A genetic study recently released in the US reveals a fissure in North African Jews between Jews who settled from Spain, and communities that date back 2,000 years. But all Jews basically trace their genes back to the Middle East. In Israel ethnic differences are disappearing fast, and in two generations, we’ll all just be Jews. (With thanks Michelle; Luc)
While it’s easy to be flip about studies on the similarities of Jews in far-flung places, a study recently released by a consortium of colleges in the United States, Israel, France, and Spain, did yield some interesting results:
It turns out that Syrian Jews have more genetic commonality with Ashkenazi (European) Jews than with other oriental Jews (Jews from Asian and African lands).
Also, Yemenite Jews, who have long been thought to have lived in isolation, apparently have genetic connections with people from neighboring states.
Jews of North African origins have greater genetic affinity with Ashkenazi Jews than with non-Jewish residents from North African countries.
What’s most interesting is the data about the North African Jews, which reveals a fissure between two communities, one that escaped Spain and Portugal during the Spanish Inquisition to settle in North Africa and another that dates back over 2,000 years.
The genetic findings corroborate historical accounts of the history of Jews from North African areas. Jewish migrants were apparently among the first people who established the western settlements of North Africa more than 2,000 years ago. Together with Phoenician merchants, they established the historic city of Carthage, today’s Tunis. The most venerable genetic traces uncovered in the study of North African Jews reinforce historical accounts of Jewish settlement under the Ptolemy dynasty in Egypt, in the year 300 BCE.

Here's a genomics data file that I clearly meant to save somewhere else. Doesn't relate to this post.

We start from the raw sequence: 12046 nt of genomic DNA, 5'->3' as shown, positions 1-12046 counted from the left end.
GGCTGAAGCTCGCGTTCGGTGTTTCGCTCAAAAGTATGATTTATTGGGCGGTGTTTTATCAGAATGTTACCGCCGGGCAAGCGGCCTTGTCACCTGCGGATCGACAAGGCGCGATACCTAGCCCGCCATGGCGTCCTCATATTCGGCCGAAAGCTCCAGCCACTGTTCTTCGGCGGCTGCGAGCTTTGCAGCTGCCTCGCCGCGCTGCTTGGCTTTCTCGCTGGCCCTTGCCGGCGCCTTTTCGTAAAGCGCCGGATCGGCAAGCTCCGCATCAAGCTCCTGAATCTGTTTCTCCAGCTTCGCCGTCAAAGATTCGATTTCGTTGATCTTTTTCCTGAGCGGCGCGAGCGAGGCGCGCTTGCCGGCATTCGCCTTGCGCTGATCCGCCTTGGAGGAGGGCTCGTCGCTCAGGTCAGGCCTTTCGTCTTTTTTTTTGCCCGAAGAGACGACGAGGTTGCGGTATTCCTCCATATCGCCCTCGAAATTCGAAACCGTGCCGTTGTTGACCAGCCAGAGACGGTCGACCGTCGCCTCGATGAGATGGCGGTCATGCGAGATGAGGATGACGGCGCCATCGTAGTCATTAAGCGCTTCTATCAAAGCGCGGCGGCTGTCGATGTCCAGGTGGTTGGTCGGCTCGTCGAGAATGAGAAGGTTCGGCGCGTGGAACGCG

But ultimately, it seems we all came from the Middle East. And as Moby brays, we are all made of stars.
The Jerusalem Post has this report:
A just-published, “definitive” study of Jews of North African origin has set their place on the genetic map of the Jewish Diasporas. This completes research of contemporary Jewish populations following previous work on Ashkenazim, Sephardim and Mizrahi Jews who originated in Europe and the Middle East.
The study – led by Prof. Harry Ostrer of the departments of pathology, genetics and pediatrics at the Albert Einstein College of Medicine at New York’s Yeshiva University, was just published online in the Proceedings of the US National Academy of Sciences.
The researchers analyzed the genetic make-up of 509 Jews from 15 populations compared with genetic data on 114 individuals from seven North African non-Jewish populations.
North African Jews are the second largest Jewish Diaspora group. Until now, how they are related to each other, to other Diaspora groups and to their non-Jewish North African neighbors had not been well defined.
The study also included members of Jewish communities in Ethiopia, Yemen and Georgia.
The findings support the historical record of Middle Eastern Jews settling in North Africa during classical antiquity, converting non-Jews to Judaism and marrying local populations, thereby forming distinct populations that stayed largely intact for more than two millennia.
“Our new findings define North African Jews, complete the overall population structure for the various groups of the Jewish Diaspora and enhance the case for a biological basis for Jewishness,” said Ostrer, an Einstein physician who is director of genetic and genomic testing for the division of clinical pathology at nearby Montefiore Medical Center. Ostrer noted that obtaining a comprehensive genetic fingerprint of various Jewish subpopulations can help reveal genetic links to heart disease, cancer, diabetes and other common diseases.
In a previous genetic analysis, the researchers showed that modern-day Sephardi (Greek and Turkish), Ashkenazi (Eastern European) and Mizrahi (Iranian, Iraqi and Syrian) Jews originating in Europe and the Middle East are more related to each other than to their contemporary non-Jewish neighbors, with each group forming its own cluster within the larger Jewish population.
In addition, each group showed Middle-Eastern ancestry and varying degrees of mixing with surrounding populations.
Two of the major Jewish populations – Middle Eastern and European Jews – were found in the Einstein study to have diverged from each other about 2,500 years ago.